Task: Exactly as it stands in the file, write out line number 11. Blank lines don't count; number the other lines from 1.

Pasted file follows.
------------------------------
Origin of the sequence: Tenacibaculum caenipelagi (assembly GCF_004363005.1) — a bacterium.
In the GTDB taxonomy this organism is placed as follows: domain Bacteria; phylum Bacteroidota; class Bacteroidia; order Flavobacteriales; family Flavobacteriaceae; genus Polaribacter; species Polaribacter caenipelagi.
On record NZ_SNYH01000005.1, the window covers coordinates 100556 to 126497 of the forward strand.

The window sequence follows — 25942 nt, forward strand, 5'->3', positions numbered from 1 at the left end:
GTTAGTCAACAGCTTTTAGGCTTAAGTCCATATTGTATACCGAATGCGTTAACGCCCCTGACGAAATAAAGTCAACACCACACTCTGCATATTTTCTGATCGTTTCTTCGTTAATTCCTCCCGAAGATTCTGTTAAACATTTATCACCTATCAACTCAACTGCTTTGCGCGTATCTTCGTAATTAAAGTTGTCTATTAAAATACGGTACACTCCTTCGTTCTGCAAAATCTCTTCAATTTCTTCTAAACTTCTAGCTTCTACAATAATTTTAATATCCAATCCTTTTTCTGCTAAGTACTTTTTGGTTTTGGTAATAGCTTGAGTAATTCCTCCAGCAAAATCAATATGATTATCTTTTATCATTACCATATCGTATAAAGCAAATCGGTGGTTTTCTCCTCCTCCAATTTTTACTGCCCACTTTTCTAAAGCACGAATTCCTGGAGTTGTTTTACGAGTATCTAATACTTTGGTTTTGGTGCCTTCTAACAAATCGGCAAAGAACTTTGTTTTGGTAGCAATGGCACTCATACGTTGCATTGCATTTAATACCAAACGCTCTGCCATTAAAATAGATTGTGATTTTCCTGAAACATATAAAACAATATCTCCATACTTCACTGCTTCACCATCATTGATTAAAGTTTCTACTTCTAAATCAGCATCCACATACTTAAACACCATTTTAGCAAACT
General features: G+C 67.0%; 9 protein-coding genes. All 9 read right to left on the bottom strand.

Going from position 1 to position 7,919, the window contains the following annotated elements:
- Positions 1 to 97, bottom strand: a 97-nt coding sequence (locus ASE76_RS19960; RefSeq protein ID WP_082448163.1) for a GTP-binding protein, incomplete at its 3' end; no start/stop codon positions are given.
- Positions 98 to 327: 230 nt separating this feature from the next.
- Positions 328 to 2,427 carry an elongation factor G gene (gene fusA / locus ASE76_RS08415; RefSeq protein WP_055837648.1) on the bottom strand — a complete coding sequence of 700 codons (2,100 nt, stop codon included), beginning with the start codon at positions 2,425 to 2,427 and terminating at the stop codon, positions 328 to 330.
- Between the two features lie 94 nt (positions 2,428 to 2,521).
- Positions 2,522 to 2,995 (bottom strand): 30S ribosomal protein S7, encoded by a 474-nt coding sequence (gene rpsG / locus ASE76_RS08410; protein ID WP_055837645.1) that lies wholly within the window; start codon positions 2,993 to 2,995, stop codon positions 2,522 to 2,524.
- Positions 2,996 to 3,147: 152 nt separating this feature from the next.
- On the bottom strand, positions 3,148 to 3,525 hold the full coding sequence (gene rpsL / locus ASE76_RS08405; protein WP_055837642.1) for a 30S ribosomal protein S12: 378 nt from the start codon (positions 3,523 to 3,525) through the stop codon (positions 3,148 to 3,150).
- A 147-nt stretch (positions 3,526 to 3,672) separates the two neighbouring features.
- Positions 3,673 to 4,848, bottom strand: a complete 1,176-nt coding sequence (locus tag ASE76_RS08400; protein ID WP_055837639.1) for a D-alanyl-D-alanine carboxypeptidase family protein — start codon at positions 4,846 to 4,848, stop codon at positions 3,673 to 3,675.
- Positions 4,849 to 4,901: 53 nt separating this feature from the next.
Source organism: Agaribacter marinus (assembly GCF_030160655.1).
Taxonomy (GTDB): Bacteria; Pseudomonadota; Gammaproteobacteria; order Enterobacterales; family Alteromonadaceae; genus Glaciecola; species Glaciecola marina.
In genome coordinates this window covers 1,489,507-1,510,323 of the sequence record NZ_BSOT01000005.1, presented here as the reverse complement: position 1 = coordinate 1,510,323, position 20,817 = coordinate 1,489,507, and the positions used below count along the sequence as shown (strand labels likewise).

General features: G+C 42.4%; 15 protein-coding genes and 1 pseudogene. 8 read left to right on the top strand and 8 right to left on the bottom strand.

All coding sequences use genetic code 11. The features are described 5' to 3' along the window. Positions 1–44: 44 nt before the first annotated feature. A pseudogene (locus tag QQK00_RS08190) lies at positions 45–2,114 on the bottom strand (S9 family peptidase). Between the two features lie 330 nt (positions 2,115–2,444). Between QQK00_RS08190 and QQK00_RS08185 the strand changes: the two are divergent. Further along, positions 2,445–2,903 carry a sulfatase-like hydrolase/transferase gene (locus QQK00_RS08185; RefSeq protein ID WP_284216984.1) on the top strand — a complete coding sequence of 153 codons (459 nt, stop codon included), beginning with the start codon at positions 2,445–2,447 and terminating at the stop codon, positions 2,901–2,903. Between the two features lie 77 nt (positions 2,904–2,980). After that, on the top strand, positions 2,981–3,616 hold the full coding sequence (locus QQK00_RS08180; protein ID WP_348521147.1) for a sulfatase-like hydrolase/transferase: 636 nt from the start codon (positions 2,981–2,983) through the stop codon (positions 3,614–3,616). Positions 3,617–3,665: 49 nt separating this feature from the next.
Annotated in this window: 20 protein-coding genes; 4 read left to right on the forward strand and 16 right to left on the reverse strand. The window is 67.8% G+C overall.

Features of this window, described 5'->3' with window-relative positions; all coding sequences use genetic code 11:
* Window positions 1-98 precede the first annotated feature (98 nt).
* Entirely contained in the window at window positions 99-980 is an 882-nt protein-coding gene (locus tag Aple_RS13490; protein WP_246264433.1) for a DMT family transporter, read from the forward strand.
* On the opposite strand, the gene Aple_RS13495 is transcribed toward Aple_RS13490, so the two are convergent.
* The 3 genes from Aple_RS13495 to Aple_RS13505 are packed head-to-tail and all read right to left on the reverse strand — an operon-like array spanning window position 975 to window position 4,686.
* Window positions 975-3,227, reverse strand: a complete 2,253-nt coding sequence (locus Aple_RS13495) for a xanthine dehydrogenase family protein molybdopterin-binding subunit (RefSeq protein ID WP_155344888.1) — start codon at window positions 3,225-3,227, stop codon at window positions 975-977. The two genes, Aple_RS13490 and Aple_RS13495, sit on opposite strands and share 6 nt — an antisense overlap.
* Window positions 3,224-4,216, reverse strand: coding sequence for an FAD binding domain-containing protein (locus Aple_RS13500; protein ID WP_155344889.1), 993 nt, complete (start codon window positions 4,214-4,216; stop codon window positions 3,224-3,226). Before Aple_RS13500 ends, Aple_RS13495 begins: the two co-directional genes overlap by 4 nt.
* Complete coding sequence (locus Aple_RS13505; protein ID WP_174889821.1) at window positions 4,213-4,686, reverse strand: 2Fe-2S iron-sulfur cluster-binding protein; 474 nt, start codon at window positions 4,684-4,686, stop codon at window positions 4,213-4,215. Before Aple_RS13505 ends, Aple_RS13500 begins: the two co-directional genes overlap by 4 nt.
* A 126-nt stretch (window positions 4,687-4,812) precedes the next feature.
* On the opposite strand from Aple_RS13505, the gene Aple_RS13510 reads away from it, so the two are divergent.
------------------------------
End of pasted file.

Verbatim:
- Between the two features lie 94 nt (positions 2,428 to 2,521).